Not all libraries that can be linked to in Audacity are included in our source tarballs, primarily because they are often already installed as system libraries on Linux systems. For example, libsndfile is a very widely used library for reading and writing WAV, AIFF and other uncompressed audio files. If you obtain Audacity via CVS, a copy of libsndfile is included in the sources, but it is not included in the source tarballs. If necessary it can be obtained from  and installed on your system. Similarly, libflac, libogg, libvorbis and SoundTouch are not included in the tarballs. If you need them, use the links in the "Optional Packages" table (below).

The configure script

Audacity uses GNU Autoconf to generate the configure script. For more information on how the script is constructed see the Audacity Configure Script page. This includes details of the tools needed in order to re-generate the configure script from it's source files (necessary if you need to modify the script from some reason).

Optional Packages

The configure script of Audacity gives the option to link in or not to link in a number of 'optional' packages. 'Optional' as some are more optional than others.

There are possibilities surrounding the following packages:

id3tag use libid3tag  for MP3 ID3 tag support
LADSPA  compile with LADSPA plug-in support [default=yes]
libflac  [local], [system], [none] - enable FLAC support [default=none]
libmad  use libmad for mp3 decoding support
libresample use libresample: [yes], [no]
libsamplerate  alternatively, use libsamplerate (instead of libresample): [local], [system], [none]
libsndfile  choose which libsndfile to use: [local], [system]
PortAudio  which version of PortAudio to use (=[v18,v19]) [stable default=v18], [Beta default=v19]    
PortMixer compile with PortMixer [default=yes]
Nyquist  compile with Nyquist support [default=yes]
SoundTouch  compile with SoundTouch [default=yes] ^
vorbis  enable ogg vorbis support
help make the help file "audacity-1.2-help.htb" [default=yes]
^ As of May 2008, Audacity pkg-config will not correctly detect the SoundTouch library on Debian and Debian-derived systems like Ubuntu, due to a Debian bug . Workround: Using CVS from 5th May 2008 or later, either install the latest version of libSoundTouch (1.3.1), or symlink the installed file (/usr/lib/pkgconfig/libSoundTouch.pc) to the correct file name (/usr/lib/pkgconfig/soundtouch-1.0.pc). For example:
sudo ln -s /usr/lib/pkgconfig/libSoundTouch.pc   /usr/lib/pkgconfig/soundtouch-1.0.pc  

The following syntax is used as a parameter to the configure script to enable or disable a package or to pass further information about the package.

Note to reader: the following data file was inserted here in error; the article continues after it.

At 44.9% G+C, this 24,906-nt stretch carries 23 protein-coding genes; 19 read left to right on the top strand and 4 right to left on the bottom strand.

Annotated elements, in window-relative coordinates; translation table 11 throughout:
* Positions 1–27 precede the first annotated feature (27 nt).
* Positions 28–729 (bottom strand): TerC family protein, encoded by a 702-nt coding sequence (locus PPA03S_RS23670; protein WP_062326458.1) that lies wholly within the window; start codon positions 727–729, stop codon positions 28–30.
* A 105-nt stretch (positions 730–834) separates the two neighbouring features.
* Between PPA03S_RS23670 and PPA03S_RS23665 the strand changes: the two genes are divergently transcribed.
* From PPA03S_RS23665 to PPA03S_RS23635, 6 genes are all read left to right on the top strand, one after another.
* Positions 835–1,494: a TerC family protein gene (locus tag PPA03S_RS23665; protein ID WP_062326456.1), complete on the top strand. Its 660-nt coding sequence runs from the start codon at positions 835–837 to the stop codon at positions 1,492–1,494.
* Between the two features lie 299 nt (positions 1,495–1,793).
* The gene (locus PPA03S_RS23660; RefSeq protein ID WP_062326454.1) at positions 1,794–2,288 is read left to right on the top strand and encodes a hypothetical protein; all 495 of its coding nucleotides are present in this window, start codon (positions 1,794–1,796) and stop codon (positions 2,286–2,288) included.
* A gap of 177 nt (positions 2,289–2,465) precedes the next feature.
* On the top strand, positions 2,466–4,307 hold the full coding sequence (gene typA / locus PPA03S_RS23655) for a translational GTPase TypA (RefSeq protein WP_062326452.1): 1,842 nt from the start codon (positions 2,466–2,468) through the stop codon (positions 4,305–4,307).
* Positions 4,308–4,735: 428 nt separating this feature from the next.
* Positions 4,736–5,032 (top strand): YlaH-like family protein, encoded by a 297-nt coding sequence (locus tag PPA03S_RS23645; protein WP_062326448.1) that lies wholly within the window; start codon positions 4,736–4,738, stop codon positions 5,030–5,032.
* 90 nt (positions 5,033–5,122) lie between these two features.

--with-PACKAGE[=ARG] use PACKAGE [ARG=yes]
--without-PACKAGE do not use PACKAGE (same as --with-PACKAGE=no)

The possibilities range from whether to include them or not to whether to use local or system versions. In almost all cases these are standard libraries, and only provided in CVS for convenience, so if you have up to date versions installed as shared libraries you should select the external copies. The exceptions are libresample (which is developed as part of Audacity), Nyquist (which we have modified to integrate it with Audacity), and PortAudio (which has had to be patched to make it work).


To enable support for ogg files:


To use an external sndfile library (which you have previously built and installed):


To disable Nyquist:


Compiling on Unix

To compile Audacity on Linux (or for that matter, Mac OS X and most other Unix systems), use the standard "configure; make" sequence:


However, you may want to start by running ./configure --help first to see the options, and possibly add special options.

If you are compiling from a CVS checkout, then you can re-generate the configure script by running


in the top level directory first. If this causes trouble, with errors like:

configure: warning: CC=gcc: invalid host type
configure: warning: CXX=g++: invalid host type
configure: error: can only configure for one host and one target at a time
configure: error: /bin/sh './configure' failed for lib-src/portaudio-v19

then try prefixing the configure command with "env -i":

env -i ./configure --without-portmixer --with-portaudio=v19

This appears to be fixed for Audacity 1.2.4 and onwards.

In order to use ALSA devices with PortAudio v19 (the default for Audacity 1.3.x beta) it is necessary to have the ALSA development library installed before compiling Audacity. In Ubuntu Studio, for example, this can be installed by running:

sudo apt-get install libasound2-dev

Example dependencies: Audacity 1.3.4/Ubuntu 7.10



A suggested apt-get command to install the above dependencies:

$ sudo apt-get install gettext libasound2-dev libflac-dev libflac++-dev libgtk2.0-dev libgtk-dev libid3tag0-dev libjack0.100.0-dev libmad0-dev libogg-dev libtwolame0 libtwolame-dev libvorbis-dev libwxbase2.6-dev libwxgtk-dev libwxgtk2.6-dev twolame portaudio19-dev wx2.6-headers zlib1g-dev

A suggested ./configure command for full functionality:

$ ./configure --with-libvorbis --with-libflac --with-libid3tag --with-soundtouch